GoodReads pioneered the social book experience and Librify is putting their own unique spin on social reading. They have developed a virtual book club experience where users can create bookshelves based on their favorite categories, such as beach reads or classics. Other readers can follow your shelf and be notified via Facebook when you add a new title.
“It is a great solution for bringing a digital book experience to the Target guests who have long enjoyed our “Club Picks” selections,” Target spokeswoman Erica Julkowski says. “We are proud to partner with Librify to offer a differentiated experience, which focuses on social connectivity and book clubs.”
Librify stands to gain a tremendous amount of marketing hype and national attention by partnering with an established chain such as Target. Joanna Stone Herman, CEO of Librify said “We’re taking advantage of all the breadth and reach that Target has”
A shiny new app is always exciting to discover, even more exciting is learning that an old favourite has received an update or enhancement that makes it even more valuable. Today we take a closer look at 10 of the best Android app updates to be released this week.
Google+ – Updates to the popular social networking app include a new navigation menu that makes it much easier to work within the app, the ability to create animated GIFs and photobooth style images on the fly as well as adding a new and easier way to add posts.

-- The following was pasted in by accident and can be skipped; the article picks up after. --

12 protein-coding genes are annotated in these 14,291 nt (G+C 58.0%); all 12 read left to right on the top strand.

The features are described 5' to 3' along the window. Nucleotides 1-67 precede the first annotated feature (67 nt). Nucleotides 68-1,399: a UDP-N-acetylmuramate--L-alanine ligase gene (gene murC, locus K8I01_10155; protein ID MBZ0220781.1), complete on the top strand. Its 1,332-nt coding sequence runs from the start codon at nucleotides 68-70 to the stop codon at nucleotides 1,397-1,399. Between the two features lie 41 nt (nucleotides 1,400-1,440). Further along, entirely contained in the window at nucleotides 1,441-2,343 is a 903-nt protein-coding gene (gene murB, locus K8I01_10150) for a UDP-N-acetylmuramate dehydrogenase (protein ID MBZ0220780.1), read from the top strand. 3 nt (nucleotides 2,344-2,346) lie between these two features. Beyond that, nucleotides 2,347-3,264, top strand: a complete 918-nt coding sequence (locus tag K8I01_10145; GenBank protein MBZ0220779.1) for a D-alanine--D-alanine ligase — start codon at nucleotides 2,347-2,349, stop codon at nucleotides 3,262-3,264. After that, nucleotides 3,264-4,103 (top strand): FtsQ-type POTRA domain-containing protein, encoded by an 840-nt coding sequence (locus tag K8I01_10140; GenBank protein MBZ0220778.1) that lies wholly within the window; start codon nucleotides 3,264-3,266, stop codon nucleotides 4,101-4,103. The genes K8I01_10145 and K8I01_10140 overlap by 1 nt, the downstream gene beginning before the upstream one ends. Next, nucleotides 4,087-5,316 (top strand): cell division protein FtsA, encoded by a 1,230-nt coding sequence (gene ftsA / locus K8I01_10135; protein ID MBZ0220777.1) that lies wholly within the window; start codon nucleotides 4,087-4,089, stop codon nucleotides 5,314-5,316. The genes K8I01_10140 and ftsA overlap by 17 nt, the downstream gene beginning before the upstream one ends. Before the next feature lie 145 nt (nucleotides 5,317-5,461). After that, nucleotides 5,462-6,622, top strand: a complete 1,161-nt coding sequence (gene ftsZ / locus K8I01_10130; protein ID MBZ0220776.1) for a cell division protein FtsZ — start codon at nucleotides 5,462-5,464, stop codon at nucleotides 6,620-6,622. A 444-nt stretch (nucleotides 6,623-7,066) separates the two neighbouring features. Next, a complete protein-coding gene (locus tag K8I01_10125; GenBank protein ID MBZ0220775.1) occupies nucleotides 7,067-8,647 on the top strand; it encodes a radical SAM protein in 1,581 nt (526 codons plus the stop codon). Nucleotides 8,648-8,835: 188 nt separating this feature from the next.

Kik Messenger – With over 29 million users, Kik Messenger is one of the most popular ways to stay in touch with your friends! Recent updates to the app were significant, including the ability to block and report annoyances from within the app, an improved user interface and a better way to manage multiple conversations. Unfortunately it also left us with an app that crashed a lot –this week, Kik has provided an update that brings back all of the stability we had grown used to.
Twitter – While it may not seem like a significant update, for those of us that have been frustrated by the instability of the Twitter app for Android this week’s changes are great –give it another try!
Shazam Encore – If you haven’t tried Shazam’ing your favourite TV show, you really should. The update this week improved the results page so you not only have easier access to music from the show but you can also see a full cast list, read about the show and catch up on all the latest celebrity gossip.